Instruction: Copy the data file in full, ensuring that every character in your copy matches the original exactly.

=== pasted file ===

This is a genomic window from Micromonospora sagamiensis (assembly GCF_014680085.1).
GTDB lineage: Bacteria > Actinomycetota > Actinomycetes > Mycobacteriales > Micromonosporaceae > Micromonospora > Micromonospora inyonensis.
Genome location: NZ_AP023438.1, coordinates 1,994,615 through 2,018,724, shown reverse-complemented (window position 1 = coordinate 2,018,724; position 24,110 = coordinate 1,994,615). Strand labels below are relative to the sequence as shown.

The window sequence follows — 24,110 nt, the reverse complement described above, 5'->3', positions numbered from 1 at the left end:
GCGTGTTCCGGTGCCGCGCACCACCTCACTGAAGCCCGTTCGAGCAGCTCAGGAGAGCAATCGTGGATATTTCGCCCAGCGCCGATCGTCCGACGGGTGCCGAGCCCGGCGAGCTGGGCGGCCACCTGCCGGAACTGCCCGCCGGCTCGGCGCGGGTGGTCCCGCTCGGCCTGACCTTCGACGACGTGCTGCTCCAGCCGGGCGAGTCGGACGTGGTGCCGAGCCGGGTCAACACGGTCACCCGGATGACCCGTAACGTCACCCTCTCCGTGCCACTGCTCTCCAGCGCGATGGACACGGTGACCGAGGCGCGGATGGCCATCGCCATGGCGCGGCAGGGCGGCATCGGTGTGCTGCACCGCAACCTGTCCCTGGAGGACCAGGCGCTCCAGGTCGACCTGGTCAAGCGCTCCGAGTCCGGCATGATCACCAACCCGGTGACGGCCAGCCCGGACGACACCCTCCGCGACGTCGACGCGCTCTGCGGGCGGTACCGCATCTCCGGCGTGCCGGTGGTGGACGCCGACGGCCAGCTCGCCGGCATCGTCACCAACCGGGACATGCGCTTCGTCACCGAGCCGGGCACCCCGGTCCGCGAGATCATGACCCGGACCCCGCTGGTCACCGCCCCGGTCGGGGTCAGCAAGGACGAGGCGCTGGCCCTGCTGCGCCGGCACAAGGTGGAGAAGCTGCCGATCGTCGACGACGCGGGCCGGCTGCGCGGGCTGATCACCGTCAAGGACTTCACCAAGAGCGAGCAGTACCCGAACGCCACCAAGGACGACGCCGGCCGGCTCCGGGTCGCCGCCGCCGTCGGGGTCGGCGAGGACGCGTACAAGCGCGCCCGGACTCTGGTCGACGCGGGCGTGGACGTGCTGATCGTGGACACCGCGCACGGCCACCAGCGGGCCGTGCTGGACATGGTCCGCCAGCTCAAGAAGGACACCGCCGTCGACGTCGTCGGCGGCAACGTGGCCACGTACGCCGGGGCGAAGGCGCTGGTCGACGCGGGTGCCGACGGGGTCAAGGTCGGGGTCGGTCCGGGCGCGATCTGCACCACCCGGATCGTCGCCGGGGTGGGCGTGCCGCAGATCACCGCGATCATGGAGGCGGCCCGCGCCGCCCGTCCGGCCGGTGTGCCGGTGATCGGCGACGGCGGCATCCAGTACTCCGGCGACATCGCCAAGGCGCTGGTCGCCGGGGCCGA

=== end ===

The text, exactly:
This is a genomic window from Micromonospora sagamiensis (assembly GCF_014680085.1).
GTDB lineage: Bacteria > Actinomycetota > Actinomycetes > Mycobacteriales > Micromonosporaceae > Micromonospora > Micromonospora inyonensis.
Genome location: NZ_AP023438.1, coordinates 1,994,615 through 2,018,724, shown reverse-complemented (window position 1 = coordinate 2,018,724; position 24,110 = coordinate 1,994,615). Strand labels below are relative to the sequence as shown.

The window sequence follows — 24,110 nt, the reverse complement described above, 5'->3', positions numbered from 1 at the left end:
GCGTGTTCCGGTGCCGCGCACCACCTCACTGAAGCCCGTTCGAGCAGCTCAGGAGAGCAATCGTGGATATTTCGCCCAGCGCCGATCGTCCGACGGGTGCCGAGCCCGGCGAGCTGGGCGGCCACCTGCCGGAACTGCCCGCCGGCTCGGCGCGGGTGGTCCCGCTCGGCCTGACCTTCGACGACGTGCTGCTCCAGCCGGGCGAGTCGGACGTGGTGCCGAGCCGGGTCAACACGGTCACCCGGATGACCCGTAACGTCACCCTCTCCGTGCCACTGCTCTCCAGCGCGATGGACACGGTGACCGAGGCGCGGATGGCCATCGCCATGGCGCGGCAGGGCGGCATCGGTGTGCTGCACCGCAACCTGTCCCTGGAGGACCAGGCGCTCCAGGTCGACCTGGTCAAGCGCTCCGAGTCCGGCATGATCACCAACCCGGTGACGGCCAGCCCGGACGACACCCTCCGCGACGTCGACGCGCTCTGCGGGCGGTACCGCATCTCCGGCGTGCCGGTGGTGGACGCCGACGGCCAGCTCGCCGGCATCGTCACCAACCGGGACATGCGCTTCGTCACCGAGCCGGGCACCCCGGTCCGCGAGATCATGACCCGGACCCCGCTGGTCACCGCCCCGGTCGGGGTCAGCAAGGACGAGGCGCTGGCCCTGCTGCGCCGGCACAAGGTGGAGAAGCTGCCGATCGTCGACGACGCGGGCCGGCTGCGCGGGCTGATCACCGTCAAGGACTTCACCAAGAGCGAGCAGTACCCGAACGCCACCAAGGACGACGCCGGCCGGCTCCGGGTCGCCGCCGCCGTCGGGGTCGGCGAGGACGCGTACAAGCGCGCCCGGACTCTGGTCGACGCGGGCGTGGACGTGCTGATCGTGGACACCGCGCACGGCCACCAGCGGGCCGTGCTGGACATGGTCCGCCAGCTCAAGAAGGACACCGCCGTCGACGTCGTCGGCGGCAACGTGGCCACGTACGCCGGGGCGAAGGCGCTGGTCGACGCGGGTGCCGACGGGGTCAAGGTCGGGGTCGGTCCGGGCGCGATCTGCACCACCCGGATCGTCGCCGGGGTGGGCGTGCCGCAGATCACCGCGATCATGGAGGCGGCCCGCGCCGCCCGTCCGGCCGGTGTGCCGGTGATCGGCGACGGCGGCATCCAGTACTCCGGCGACATCGCCAAGGCGCTGGTCGCCGGGGCCGA